Childhood Obesity News has been looking at the development of thought around the subject of food deserts. First, there was what some regarded as a rush to judgment about their great harmfulness. Studies were done and money was spent, to not much avail. Then, there was a second wave, as critics attempted to discredit all the hard-won knowledge about the phenomenon.
Others saw this reassessment as too hasty. Of course, definitions are always a sticking point. Some people are negatively impacted by the 20-minute bus ride to a decent supermarket, especially if they are toting two or three kids along for the trip. But others are devastated by living 20 miles from the nearest grocery store, and the transmission on the truck is busted. People face all kinds of situations, and no matter how the food desert experience may be defined by academics or institutions, it can be highly subjective.
As First Lady, Michelle Obama used her energetic influence to bring more healthful stores to disadvantaged neighborhoods. When no dent was made in the nation’s child obesity problem, some Americans took special pleasure in blaming her. What was and is really going on?
Taste preferences? Good luck changing those!
Dr. Pretlow has wondered,
Why do people in poor neighborhoods prefer junk food? Because junk food tastes better, is more comforting, and is a better escape from the plight of living in a poor neighborhood. Do people in poorer neighborhoods thus become addicted to junk food?
But does junk food really taste better? Or is it the only thing we know? A famous experiment showed that a baby monkey will accept milk from a “mother” made of wire or, if given the choice, from a mother made of wire covered with cloth. Maybe this is why we think that only processed food laden with chemicals tastes good. It is our grotesque wire mommy, and we just don’t know any better.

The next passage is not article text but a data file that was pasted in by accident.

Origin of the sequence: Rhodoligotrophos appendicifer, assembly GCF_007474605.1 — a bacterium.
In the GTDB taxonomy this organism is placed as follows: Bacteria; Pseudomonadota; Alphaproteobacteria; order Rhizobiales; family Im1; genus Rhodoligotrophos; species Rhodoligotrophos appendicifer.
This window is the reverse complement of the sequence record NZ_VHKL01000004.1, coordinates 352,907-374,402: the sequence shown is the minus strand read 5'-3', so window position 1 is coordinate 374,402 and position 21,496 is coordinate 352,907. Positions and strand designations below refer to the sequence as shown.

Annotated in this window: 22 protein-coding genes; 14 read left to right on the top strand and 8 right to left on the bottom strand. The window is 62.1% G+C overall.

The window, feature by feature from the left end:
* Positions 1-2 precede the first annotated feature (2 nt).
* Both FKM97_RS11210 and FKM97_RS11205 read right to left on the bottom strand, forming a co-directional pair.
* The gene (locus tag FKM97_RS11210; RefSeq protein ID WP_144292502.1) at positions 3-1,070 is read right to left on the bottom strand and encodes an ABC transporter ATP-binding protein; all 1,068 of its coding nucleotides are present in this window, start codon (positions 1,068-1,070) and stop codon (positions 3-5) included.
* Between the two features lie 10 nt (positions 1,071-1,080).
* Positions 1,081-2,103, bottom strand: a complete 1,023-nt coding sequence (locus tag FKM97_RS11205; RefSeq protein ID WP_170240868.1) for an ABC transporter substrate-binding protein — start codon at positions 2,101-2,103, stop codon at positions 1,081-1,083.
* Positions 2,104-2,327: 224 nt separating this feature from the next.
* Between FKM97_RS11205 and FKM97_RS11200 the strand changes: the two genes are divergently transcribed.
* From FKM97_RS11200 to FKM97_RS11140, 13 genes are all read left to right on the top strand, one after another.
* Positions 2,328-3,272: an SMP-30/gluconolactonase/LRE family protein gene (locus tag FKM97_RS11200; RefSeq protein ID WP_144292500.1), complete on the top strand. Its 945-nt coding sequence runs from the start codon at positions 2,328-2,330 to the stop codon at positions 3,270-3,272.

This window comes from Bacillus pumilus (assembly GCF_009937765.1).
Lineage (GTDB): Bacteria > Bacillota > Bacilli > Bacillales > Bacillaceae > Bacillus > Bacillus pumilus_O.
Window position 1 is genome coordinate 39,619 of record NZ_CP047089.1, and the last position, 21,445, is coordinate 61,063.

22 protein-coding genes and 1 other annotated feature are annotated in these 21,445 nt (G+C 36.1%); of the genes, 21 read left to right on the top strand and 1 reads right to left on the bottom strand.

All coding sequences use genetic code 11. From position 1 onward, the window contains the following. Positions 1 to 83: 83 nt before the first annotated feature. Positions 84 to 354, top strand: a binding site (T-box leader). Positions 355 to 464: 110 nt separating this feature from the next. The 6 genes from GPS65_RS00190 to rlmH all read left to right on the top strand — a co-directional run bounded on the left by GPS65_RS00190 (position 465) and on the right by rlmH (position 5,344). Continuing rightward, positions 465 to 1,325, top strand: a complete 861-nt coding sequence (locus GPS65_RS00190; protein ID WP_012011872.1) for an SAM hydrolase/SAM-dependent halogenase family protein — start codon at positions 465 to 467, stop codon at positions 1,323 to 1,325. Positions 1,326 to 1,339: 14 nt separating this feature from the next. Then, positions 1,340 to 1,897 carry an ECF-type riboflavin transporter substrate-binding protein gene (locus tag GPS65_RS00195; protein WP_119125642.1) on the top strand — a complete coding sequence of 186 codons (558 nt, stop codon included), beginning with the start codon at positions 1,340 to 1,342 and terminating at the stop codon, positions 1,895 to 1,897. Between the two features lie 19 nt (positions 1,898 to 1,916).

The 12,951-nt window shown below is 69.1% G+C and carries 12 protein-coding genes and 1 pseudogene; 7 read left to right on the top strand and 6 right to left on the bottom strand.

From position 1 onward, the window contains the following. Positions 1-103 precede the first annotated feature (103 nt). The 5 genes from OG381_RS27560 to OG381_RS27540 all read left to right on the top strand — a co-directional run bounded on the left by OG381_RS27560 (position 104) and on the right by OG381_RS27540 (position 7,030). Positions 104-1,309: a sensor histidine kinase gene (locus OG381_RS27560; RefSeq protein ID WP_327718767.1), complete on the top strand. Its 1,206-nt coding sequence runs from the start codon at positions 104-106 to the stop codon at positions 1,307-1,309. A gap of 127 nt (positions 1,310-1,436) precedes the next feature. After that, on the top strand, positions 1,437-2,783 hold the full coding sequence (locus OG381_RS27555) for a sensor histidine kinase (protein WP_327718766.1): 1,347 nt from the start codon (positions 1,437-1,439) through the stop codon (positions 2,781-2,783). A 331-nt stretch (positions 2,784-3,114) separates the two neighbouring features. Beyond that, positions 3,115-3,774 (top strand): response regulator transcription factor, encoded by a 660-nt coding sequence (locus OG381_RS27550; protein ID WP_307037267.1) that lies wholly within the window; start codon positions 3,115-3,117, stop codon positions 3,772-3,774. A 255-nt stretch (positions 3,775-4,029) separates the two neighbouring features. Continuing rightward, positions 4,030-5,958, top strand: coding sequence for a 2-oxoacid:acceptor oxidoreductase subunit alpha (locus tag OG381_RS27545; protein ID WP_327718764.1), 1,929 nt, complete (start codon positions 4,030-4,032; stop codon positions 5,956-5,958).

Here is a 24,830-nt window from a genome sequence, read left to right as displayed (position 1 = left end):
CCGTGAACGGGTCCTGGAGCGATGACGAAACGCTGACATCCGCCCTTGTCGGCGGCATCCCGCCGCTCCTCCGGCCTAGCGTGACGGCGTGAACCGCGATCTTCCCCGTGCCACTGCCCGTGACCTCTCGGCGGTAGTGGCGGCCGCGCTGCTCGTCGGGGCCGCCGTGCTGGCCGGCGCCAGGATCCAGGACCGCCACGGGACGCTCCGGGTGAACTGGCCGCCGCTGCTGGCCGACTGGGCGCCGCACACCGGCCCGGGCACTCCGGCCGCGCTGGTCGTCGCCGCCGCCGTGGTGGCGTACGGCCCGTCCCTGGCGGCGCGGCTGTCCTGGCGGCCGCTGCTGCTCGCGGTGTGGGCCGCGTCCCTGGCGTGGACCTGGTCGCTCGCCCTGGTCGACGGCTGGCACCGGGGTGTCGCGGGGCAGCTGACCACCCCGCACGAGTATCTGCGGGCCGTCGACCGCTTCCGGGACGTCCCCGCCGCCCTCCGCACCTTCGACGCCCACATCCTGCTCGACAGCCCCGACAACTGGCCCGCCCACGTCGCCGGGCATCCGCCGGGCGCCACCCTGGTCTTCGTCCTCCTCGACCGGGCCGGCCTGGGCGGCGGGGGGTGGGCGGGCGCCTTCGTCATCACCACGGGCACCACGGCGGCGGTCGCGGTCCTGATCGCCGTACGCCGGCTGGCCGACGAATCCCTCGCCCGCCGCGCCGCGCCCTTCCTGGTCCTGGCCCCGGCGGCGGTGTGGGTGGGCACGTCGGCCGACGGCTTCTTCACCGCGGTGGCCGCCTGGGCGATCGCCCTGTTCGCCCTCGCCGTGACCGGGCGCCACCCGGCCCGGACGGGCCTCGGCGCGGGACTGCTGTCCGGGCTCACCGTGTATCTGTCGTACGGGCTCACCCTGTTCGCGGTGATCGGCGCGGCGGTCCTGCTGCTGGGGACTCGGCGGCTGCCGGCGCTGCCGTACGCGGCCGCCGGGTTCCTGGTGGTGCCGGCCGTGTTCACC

(Incidentally, Harlow’s work mainly proved that when comfort is sought, touch is much preferred over food. Unfortunately, providing hug therapy for compulsive overeaters is far beyond what a government program can or will provide.)
Returning to taste, a reader says:
Way back in the 1970s, I was pretty much a junk food junkie. On a trip to the big city, I ate in my first health food restaurant — that’s what we called them. I think it was run by the Hare Krishnas. The salad dressing was so incredibly delicious, I still dream about it. If I could find that flavor again, I would eat salad three times a day.
Is junk more comforting than nutritionally sound food? Yes and no. Whatever a loving parent feeds a child can turn out to be comfort food, including grilled cheese and peanut butter sandwiches, and even shattered saltine crackers with milk and sugar poured over them. People tend to derive comfort from the foods that were served in their childhood. If more people ate healthful meals when young, no doubt more people would feel comforted by similar meals later on in life.
Sadly, far too many kids have been conditioned to cheeseburgers and fries. Happily, a movement has arisen to counteract that tendency. As just one example, Heather Tirado Gilligan described for Slate.com a radical cooking class in San Francisco. (Radical comes from the Latin word for root.)
Even in the glamorous Bay Area, underpaid and uninsured Americans are prone to obesity, diabetes, hypertension, cardiovascular disease, and all the other co-morbidities. The purpose of Soul Food is to demonstrate to low-income women how to preserve and prepare fresh local foods. Gilligan wrote:
Since 2004 there’s been a sharp spike in the number of programs like Soul Food that are aimed at reducing such health disparities by making fresh food more accessible to low-income people… And there are countless local and nonprofit programs, including cooking and nutrition classes (like Soul Food) designed to get more fresh fruits and vegetables into the lives of poor people.
This kind of positive action is worth more than the number, or even the types, of food outlets in a given area.
Your responses and feedback are welcome!
Source: “Harlow’s Monkey Experiment — The Bond between Infants and Mothers,” PsychologyNotesHQ.com, 03/10/18
Source: “Food Deserts Aren’t the Problem,” Slate.com, 02/10/14
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